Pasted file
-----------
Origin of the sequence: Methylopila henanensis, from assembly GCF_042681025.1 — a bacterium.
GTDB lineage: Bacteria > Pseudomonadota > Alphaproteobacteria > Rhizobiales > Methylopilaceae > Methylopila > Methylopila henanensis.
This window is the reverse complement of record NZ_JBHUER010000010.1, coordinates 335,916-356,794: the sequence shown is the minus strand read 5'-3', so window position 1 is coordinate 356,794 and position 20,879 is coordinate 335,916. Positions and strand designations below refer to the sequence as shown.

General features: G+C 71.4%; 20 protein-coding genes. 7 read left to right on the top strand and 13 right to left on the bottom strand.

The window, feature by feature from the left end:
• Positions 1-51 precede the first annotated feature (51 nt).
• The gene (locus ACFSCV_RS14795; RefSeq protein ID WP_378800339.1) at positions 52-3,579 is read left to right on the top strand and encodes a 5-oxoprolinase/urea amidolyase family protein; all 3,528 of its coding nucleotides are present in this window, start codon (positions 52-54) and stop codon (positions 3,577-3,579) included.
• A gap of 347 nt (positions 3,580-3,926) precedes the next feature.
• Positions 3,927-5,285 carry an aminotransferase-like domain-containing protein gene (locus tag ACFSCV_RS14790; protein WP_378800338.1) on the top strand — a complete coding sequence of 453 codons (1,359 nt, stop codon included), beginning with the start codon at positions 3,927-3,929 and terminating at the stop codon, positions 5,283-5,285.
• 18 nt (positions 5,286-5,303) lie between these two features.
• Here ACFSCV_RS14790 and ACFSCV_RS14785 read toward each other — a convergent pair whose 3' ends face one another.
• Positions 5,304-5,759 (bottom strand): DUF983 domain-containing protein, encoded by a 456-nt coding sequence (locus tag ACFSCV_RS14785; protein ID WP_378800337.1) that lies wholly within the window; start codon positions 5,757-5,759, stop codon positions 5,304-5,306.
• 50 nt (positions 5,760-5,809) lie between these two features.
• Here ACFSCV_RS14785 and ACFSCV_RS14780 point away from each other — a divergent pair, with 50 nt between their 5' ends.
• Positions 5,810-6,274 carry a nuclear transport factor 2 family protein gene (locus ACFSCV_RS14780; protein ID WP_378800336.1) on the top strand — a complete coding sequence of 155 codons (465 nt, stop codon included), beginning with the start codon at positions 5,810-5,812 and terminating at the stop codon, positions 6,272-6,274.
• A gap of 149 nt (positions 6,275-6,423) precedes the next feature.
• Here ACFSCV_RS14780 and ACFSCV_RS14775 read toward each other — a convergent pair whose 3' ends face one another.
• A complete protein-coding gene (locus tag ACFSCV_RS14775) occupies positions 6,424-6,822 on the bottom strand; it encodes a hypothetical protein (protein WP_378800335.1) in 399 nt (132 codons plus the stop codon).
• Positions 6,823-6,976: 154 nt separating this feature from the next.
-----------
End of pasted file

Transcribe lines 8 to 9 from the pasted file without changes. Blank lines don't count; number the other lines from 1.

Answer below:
• A gap of 347 nt (positions 3,580-3,926) precedes the next feature.
• Positions 3,927-5,285 carry an aminotransferase-like domain-containing protein gene (locus tag ACFSCV_RS14790; protein WP_378800338.1) on the top strand — a complete coding sequence of 453 codons (1,359 nt, stop codon included), beginning with the start codon at positions 3,927-3,929 and terminating at the stop codon, positions 5,283-5,285.